The fact that 76 percent of millennials lack financial literacy may make it difficult for you to decide between Ascent and Sallie Mae.
But we thoroughly compared each option to see who may provide you with better terms and help you secure your future.
- Ascent vs Sallie Mae: Who Has Better Terms?
- Who Has Better Rates Ascent vs Sallie Mae?
- Is an Ascent or Sallie Mae Student Loan More Easily Obtained?
- Choose Ascent If you Don’t Have a Cosigner
- Choose Ascent If you’re a DACA Student
- Choose Sallie Mae If you’re not Enrolled Part-time
- Choose Ascent If you Need a Long Forbearance Period
- What Is Other Students’ Opinion About Both Sallie Mae and Ascent?
- Frequently Asked Questions
Ascent vs Sallie Mae: Who Has Better Terms?
|Interest Rates||Fixed APR: 3.97% To 11.89%.|
Variable APR: 1.47% To 9.05%.
|Undergraduate: 2.62% to 12.97% variable APR, 3.75% to 13.72% fixed APR (with autopay)|
Graduate: 3.12% to 12.80% variable APR, 4.25% to 12.92% fixed APR (with autopay)
|Loan Amounts||$2,001 – $200,000||$1,000 Maximum, annual loan limit: Up to 100% of the certified total cost of attendance minus other aid|
|Term Duration||5, 7, 10, 12, or 15 years||5 – 15 years|
|Minimum Credit Score||680||mid-600’s|
|Income Requirements||no minimum income requirement||Yes, requires proof of income|
Who Has Better Rates Ascent vs Sallie Mae?
Ascent provides the best rates if you have a co-signer or have more than 2 years of credit history, meet the required credit score, are prequalified, and have a minimum gross yearly income of $24,000 for the current and prior year.
On the other hand, Sallie Mae has a high rate compared to Ascent and a high number of students are feeling bad about that.
“More money is spent on interest than on principle,” says Jade Cruz, a borrower from Sallie Mae.
For uncosigned loans, Ascent charges higher interest rates, but you can always refinance to a cheaper rate when you graduate and have a job.
Is an Ascent or Sallie Mae Student Loan More Easily Obtained?
Ascent is more accessible than Sallie Mae since it accepts most types of borrowers whether they have co-signer or not.
When determining whether you can afford the monthly loan payments, your annual income is a crucial factor.
When applying for a private student loan, it’s important to consider your eligibility for a co-signer. The majority of private lenders demand that borrowers have an adult consigner with a reliable source of income and a strong credit rating.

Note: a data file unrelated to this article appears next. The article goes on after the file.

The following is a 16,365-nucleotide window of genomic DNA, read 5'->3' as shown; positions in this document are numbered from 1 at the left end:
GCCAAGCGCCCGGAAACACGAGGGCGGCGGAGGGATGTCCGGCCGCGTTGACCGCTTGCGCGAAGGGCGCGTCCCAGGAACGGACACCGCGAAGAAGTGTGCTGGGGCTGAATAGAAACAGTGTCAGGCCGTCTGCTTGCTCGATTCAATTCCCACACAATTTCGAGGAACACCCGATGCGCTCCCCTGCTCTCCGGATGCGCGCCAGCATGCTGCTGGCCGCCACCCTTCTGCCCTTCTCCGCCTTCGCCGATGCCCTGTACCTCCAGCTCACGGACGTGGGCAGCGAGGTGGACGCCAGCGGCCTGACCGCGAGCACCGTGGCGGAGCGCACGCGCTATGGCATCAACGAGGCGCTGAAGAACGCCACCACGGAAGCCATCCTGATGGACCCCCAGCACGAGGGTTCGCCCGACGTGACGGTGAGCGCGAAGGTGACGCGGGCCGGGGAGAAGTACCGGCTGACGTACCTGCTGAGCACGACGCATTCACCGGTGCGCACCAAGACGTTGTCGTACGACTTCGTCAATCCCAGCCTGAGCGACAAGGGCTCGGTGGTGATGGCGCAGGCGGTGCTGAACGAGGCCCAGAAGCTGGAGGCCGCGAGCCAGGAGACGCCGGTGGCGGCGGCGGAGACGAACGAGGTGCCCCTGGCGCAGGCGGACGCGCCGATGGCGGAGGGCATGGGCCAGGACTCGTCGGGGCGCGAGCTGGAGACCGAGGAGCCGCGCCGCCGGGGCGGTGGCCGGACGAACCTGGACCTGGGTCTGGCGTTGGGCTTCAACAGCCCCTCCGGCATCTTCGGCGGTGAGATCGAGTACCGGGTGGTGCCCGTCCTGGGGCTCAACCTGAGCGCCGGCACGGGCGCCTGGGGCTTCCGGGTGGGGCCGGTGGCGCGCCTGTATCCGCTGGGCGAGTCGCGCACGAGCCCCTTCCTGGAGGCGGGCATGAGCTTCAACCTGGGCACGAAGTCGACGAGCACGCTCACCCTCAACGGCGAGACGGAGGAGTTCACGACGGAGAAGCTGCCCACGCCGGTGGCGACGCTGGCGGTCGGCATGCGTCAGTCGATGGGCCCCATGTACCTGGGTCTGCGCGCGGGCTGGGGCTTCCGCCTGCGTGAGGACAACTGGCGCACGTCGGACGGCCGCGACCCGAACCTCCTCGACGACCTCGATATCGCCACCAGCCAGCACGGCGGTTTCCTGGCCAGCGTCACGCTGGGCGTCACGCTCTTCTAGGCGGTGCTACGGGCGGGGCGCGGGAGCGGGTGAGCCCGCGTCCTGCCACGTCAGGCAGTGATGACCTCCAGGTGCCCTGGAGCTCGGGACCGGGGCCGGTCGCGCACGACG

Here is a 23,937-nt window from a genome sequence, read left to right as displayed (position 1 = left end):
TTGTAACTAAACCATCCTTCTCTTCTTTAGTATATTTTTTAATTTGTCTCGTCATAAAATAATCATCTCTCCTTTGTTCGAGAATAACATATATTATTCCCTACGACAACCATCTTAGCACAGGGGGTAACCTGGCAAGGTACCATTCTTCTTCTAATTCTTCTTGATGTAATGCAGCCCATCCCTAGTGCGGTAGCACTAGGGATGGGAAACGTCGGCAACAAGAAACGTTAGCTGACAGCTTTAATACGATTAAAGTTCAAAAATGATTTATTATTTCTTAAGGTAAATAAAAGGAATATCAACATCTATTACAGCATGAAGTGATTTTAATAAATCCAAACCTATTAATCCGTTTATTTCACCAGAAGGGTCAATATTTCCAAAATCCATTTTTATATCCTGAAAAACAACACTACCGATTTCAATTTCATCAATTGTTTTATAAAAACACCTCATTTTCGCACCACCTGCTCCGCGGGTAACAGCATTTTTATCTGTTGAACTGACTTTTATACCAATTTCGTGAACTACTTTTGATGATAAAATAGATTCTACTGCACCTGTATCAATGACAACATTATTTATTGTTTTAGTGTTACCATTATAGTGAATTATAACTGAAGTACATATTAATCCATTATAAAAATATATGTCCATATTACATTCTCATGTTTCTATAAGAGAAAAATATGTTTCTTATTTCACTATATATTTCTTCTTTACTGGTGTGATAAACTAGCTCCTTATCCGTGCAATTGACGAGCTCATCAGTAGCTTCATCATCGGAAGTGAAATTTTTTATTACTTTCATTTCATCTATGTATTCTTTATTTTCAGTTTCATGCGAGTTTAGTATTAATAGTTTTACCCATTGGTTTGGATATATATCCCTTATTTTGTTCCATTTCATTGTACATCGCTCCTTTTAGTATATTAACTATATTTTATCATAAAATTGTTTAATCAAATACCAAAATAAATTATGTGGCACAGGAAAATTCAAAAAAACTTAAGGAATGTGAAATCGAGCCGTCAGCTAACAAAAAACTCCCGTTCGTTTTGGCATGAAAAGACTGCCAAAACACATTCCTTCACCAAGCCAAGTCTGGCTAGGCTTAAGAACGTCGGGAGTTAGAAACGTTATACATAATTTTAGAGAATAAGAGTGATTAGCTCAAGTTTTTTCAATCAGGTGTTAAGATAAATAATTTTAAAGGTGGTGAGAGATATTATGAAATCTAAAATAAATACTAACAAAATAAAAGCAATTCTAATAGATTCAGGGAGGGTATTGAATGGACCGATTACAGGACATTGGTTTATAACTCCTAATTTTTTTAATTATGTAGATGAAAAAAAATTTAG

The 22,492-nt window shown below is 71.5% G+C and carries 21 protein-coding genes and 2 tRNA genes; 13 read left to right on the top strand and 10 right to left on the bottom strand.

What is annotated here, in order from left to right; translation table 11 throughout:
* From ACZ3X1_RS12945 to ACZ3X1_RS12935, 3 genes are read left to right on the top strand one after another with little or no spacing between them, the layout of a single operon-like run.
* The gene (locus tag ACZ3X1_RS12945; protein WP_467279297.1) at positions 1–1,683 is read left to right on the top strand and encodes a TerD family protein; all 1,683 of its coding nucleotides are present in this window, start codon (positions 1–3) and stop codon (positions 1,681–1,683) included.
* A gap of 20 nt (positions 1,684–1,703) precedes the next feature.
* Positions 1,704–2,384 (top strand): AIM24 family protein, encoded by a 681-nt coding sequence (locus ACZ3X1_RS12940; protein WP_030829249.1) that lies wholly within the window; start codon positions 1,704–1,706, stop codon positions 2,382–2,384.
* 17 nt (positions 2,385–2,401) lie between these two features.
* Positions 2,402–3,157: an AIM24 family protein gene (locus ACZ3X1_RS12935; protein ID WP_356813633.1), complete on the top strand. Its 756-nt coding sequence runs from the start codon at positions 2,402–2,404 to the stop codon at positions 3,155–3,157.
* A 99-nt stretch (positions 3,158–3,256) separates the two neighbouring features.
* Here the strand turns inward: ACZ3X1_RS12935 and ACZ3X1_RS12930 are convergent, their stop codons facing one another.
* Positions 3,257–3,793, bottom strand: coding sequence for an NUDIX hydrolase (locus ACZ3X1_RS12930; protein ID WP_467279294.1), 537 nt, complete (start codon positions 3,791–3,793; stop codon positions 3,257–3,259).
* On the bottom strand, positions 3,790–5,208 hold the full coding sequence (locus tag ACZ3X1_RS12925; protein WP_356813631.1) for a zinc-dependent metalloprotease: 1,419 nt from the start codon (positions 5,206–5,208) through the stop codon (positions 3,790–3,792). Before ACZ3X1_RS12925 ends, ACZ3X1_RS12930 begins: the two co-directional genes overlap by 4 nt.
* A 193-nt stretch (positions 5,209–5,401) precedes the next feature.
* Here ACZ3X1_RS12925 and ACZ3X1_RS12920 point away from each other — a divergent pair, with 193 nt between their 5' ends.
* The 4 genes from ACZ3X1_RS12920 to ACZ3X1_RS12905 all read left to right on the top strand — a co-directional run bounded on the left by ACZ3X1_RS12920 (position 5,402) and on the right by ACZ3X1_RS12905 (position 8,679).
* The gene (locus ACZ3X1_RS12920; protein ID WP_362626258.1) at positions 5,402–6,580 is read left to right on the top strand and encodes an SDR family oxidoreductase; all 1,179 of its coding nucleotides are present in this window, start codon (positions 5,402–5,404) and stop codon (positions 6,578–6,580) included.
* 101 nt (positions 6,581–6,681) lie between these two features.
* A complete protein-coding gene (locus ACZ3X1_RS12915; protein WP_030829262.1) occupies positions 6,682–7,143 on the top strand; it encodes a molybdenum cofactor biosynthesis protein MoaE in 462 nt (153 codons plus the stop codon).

If you can’t make your loan installments, the cosigner will be in charge of taking over.
Most lenders have identical citizenship criteria, and they often demand that a borrower be a citizen or lawful permanent resident of the US.
Choose Ascent If you Don’t Have a Cosigner
Unless the applicant has a solid credit score and consistent income, almost all private lenders need a cosigner on a loan.
However, a lot of students lack a responsible adult who will sign as a co-signer. These borrowers will frequently struggle to secure college funding, but lenders like Ascent may help in those situations.
While Sallie Mae will demand a cosigner if you don’t satisfy their income and credit score standards, Ascent does not force borrowers to have one.
Choose Ascent If you’re a DACA Student
Ascent does not need DACA students to have a cosigner in order to be eligible, but Sallie Mae permits DACA students to apply for a loan with a cosigner. Cosigners are still optional, although adding one might result in a cheaper interest rate.
Choose Sallie Mae If you’re not Enrolled Part-time
To be eligible for a student loan, applicants must typically be at least part-time students, according to the majority of lenders.
The reason for this is that students who are enrolled in college at least part-time have a higher chance of graduating and being able to pay off their debt.
Ascent requires full-time enrollment for applicants, whereas Sallie Mae only requires part-time enrollment.
Sallie Mae might be a better choice if you were simply taking a few classes. This is ideal for borrowers who are returning to school and simply need to take a few preparatory courses or who are still working a full-time job.
Choose Ascent If you Need a Long Forbearance Period
Nearly every other private lender is shorter than Ascent’s 24-month forbearance duration.
Thus, you won’t be required to make payments for a total of up to 24 months if you lose your work, are placed on furlough, or accrue additional debt. As with other lenders, interest will keep accruing throughout this period.
What Is Other Students’ Opinion About Both Sallie Mae and Ascent?
I recently submitted an application for a student loan with Ascent; to attend Rutgers, I need to borrow $18,400. They provided me with a co-signer and a fixed-rate loan for 12 years at 5.690 percent APR. Sallie Mae and Discover offered me fixed rates of over 7%, so I applied to both of them.
Sallie Mae has pretty bad interest rates. At least from my experience with them. It’s really hard to pay anything off cause you’re really just paying the interest since most of their payments are really high. At least that’s my experience with them. Trying to refinance now.
Frequently Asked Questions
Brian is a financial writer who has experience in reviewing products for millennials. He’s very detail-oriented and a critical thinker. He has a great enthusiasm for assisting individuals in achieving financial independence.
He got his bachelor’s degree in English at Carnegie Mellon University, and Brian has worked hard to establish a connection with the millennial generation on a range of issues, including college finance, loan products, small businesses, and debt strategies.